For those that want to gamble on cruise-operator Royal Caribbean (NYSE:RCL), I don’t share the same optimism. However, I can appreciate why you’re tempted to gamble. For one thing, we Americans are fortunate to live in the greatest nation on earth. Based on that context, you’d think that it will be utterly ridiculous for a virus to upend our society. Therefore, RCL stock seems like a reasonable contrarian bet.
Additionally, you have some supporting facts. Primarily, data from the Centers for Disease Control and Prevention indicates that daily novel coronavirus cases have declined sharply from their summer peak. Adding to that storyline, it’s fair to say that most Americans — except, of course, the occasional outbursts from one of the Karens — have adapted to the new normal.
As well, the economy, while fractured, is demonstrating signs of improvement. So long as we work together to flatten the curve for good, more segments of society can reopen. Ultimately, this is a significant positive for RCL stock.
And there are many other developments, such as the race for vaccines and treatments for Covid-19. At some point, one of these pharmaceutical and biotechnology firms should find the missing link. When that happens, the consumer will come roaring back and RCL stock will be off to the races.
However, when that will happen is the million-dollar question. While you’re trying to figure it out, it’s probably best to stay on the dock regarding RCL stock. Frankly, I don’t see any reason to hurry into cruise ship operators.
At the end of the day, these are vacation platforms, not for genuine transportation needs. Right now, frivolity is low on most people’s priority list.
RCL Stock Must Still Combat the Coronavirus
You know what’s also low on the list of desires in 2020? Getting sick and dying.
If you’ve read some of my recent work, you’ll know that I’ve been bashing Fox News. There’s a good reason for this. Consistently, the White House’s favorite channel disseminated out-of-context information to weave a narrative that millions of Americans want to hear. For instance, that the coronavirus isn’t as big of a deal as you think it is.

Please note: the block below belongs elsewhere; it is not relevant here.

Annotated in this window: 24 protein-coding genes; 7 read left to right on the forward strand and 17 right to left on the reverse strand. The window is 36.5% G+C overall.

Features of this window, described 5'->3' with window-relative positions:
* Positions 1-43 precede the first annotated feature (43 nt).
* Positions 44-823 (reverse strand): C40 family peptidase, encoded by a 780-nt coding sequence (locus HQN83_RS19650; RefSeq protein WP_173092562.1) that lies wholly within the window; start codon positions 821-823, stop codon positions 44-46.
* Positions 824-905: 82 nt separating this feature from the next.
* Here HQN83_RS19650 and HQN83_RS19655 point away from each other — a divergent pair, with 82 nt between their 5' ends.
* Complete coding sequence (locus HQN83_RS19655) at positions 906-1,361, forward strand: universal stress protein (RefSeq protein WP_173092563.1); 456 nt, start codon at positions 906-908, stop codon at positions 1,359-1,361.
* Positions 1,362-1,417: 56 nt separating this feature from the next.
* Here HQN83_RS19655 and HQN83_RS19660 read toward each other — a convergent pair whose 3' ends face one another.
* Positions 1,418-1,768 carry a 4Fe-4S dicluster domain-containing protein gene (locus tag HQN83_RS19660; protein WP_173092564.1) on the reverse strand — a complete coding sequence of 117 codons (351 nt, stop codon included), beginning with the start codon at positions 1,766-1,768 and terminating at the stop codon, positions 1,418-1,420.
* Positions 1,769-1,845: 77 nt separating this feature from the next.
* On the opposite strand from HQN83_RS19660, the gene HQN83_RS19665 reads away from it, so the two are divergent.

Well, it depends on the context. For example, if you compare the infection and death rates of U.S. Covid cases, they currently stand at 2.2% and 2.9%, respectively. That’s not great but those are reasonable metrics. And while New York’s death rate is a whopping 6.8%, according to a medical report published by the National Institutes of Health, over 86% of the Empire State’s pandemic deaths involved at least one comorbidity.
So yes, Fox News is correct in its assertions about keeping our coronavirus cases in perspective. However, this context does not help RCL stock in any way. But I’m worried that Fox viewers will misinterpret this information to mean that the coronavirus could be downplayed in all circumstances, such as political rallies or going on a cruise.
Because if the science has taught us anything, it’s that the coronavirus spreads very quickly in condensed spaces. For instance, when a Diamond Princess cruise ship was stricken with the virus, 712 people were infected, resulting in 13 deaths.
In this instance, the death rate is 1.8%, which is within the realm of “reasonability.” But the infection rate was a whopping 19.2%, considering that 3,711 people were onboard that ship.
Therefore, if another coronavirus outbreak occurs on a cruise liner, passengers are risking another calamity, one that RCL stock cannot afford.
Everything Depends on the Pandemic’s Trajectory
When it comes to going on that exotic vacation, people ought to follow the science and make the best decision in relation to their health profile. For investors, though, they should follow the math.
And the math shows that an inverse correlation exists between RCL stock and new daily coronavirus cases in the U.S. In other words, as cases rise, RCL has demonstrated consistently that its market value declines, and vice versa.
Interestingly, between Sept. 8 and Sept. 24, new U.S. Covid cases increased from 23,301 to 42,340, according to the CDC. During that time, RCL stock slipped from $71.51 to $59.97. Even to this day, investor sentiment toward cruise ship operators is almost the mirror opposite of Covid-19 cases.
So, if you want to speculate on Royal Caribbean or any of its competitors like Carnival (NYSE:CCL) or Norwegian Cruise Line (NYSE:NCLH), forget the fundamental or technical arguments. The biggest catalyst is still the coronavirus. Unless you genuinely believe the pandemic is about to fade away, I’d be very cautious about touching RCL stock.
As of the date of publication, Josh Enomoto did not have (either directly or indirectly) any positions in the securities mentioned in this article.
A former senior business analyst for Sony Electronics, Josh Enomoto has helped broker major contracts with Fortune Global 500 companies. Over the past several years, he has delivered unique, critical insights for the investment markets, as well as various other industries including legal, construction management, and healthcare.